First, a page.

Get Healthy Series, Part Three: Stress, tension management


The third and final part of the “Get Healthy Series” focuses on the importance of dealing with stress and its importance to overall wellbeing.

As one of the premier research universities in the nation, Tech harbors a community whose overall stress level is inevitably high. Learning to prevent and manage stress can go a long way towards improving overall health as it negatively affects the body, feelings, and behavior.

According to a 2010 study conducted by the American Psychological Association, the most common physical symptoms of stress reported were irritability (45 percent), fatigue (41 percent) and lack of energy or motivation (38 percent).

Stress is a universal phenomenon, and though it can be overwhelming at times, there are resources available at Tech that can prove useful in combating it. The Counseling Center offers a regularly scheduled Stress Management Series Outreach workshop to all members of the campus community.

These Stress Management workshops are typically held on Thursdays at various locations around campus. The topics of discussion include overcoming the stress of perfectionism and using psychology to enhance academic performance.

For those whose counseling needs are beyond the scope of the workshops, individual counseling is available at the Counseling Center in the Student Services Building. The Counseling Center additionally offers life skills workshops specifically for its current clients.

Time management can dramatically lower stress levels. Finding time for work and starting projects ahead of time will prevent late-night cram sessions and rushing anxiety.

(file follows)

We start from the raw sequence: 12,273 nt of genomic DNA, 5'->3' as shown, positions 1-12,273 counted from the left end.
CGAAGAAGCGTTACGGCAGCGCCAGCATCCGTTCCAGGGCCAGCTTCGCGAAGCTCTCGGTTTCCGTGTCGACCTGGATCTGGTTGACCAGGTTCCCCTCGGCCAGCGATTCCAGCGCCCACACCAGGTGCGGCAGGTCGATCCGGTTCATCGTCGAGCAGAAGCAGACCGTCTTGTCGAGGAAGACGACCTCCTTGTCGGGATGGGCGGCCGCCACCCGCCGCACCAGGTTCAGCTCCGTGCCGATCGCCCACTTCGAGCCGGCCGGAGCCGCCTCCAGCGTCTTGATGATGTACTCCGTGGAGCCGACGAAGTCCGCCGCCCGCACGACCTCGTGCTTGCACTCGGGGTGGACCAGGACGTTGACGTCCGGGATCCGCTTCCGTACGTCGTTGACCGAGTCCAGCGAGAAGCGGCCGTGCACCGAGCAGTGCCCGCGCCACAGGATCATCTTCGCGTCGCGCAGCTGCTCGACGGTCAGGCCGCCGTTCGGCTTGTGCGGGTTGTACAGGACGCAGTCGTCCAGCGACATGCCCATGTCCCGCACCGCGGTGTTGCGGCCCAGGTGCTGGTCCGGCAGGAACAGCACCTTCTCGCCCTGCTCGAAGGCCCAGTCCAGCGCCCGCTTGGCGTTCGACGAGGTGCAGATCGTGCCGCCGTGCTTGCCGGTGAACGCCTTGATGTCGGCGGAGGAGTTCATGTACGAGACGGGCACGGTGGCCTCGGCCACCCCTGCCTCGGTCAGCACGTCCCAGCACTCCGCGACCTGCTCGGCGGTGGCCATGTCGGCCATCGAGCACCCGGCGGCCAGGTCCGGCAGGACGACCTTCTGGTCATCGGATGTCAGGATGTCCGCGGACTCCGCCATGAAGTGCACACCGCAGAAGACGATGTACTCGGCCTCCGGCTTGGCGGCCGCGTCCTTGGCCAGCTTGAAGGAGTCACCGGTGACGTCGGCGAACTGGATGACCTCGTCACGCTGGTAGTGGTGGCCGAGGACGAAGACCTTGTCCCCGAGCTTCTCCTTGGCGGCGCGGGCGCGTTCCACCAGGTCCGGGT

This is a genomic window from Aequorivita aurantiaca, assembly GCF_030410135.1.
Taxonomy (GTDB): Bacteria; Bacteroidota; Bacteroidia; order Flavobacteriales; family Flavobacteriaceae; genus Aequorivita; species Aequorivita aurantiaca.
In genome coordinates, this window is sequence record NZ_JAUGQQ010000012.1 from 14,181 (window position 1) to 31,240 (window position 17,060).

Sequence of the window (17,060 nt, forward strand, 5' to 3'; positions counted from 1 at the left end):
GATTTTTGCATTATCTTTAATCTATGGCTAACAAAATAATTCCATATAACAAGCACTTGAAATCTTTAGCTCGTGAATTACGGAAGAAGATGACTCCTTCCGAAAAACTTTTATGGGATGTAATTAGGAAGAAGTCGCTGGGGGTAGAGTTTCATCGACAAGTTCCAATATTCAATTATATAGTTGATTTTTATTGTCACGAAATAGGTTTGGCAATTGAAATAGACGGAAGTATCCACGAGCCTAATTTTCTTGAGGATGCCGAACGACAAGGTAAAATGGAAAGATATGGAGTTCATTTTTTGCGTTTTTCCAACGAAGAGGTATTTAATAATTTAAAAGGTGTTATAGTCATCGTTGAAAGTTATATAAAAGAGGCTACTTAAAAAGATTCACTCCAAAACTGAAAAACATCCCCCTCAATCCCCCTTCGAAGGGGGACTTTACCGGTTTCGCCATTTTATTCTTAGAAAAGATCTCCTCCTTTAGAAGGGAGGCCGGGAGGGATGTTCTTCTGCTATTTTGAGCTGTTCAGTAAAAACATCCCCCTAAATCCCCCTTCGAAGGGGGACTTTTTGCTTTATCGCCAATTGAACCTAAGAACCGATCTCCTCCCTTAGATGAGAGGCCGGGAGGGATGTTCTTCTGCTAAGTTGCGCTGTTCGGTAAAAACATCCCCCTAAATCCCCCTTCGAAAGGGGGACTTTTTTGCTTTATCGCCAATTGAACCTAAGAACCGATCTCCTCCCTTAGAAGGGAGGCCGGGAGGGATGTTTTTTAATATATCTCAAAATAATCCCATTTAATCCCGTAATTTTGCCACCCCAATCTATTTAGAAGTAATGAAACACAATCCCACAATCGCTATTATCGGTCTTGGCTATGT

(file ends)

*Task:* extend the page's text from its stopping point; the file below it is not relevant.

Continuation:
Madelyn Mock, a fourth-year BA major, makes the most of her down time between classes.

“When I have classes in both the morning and afternoon, I stay on campus rather than go home. That allows me to get a lot of schoolwork done and saves me the commute time,” Mock said.

A number of students make use of websites or apps to help them manage their time.

“I have post-its on my home screen to tell me what needs to be finished by when,” said Meghan Rizzo, a second-year ChBE major.

“I use Google Calendar to budget my study time in with all the other activities I’m involved with. I always leave time to relax and socialize,” said Hunter Wojohn, a fourth-year BA major.

Students suggest that spending time with friends who offer encouragement and support is a great way to help beat stress.

“I can always talk to my friends about the issues that are stressing me out. Most of the time they have been through similar situations so they help me deal with the stress of life through advice and kind words,” Mock said.

Maintaining an active social life can help to considerably reduce stress.

“I like to relax and relieve stress by playing cornhole in the front yard of my fraternity,” Wojohn said.

Exercising is another sure-fire way to beat stress. Adding a form of exercise that is enjoyable is a good way to pump up endorphins in the body and shed tension.

At an institution that places high demands on its students, being able to apply stress relief methods is and will continue to be critical to success.



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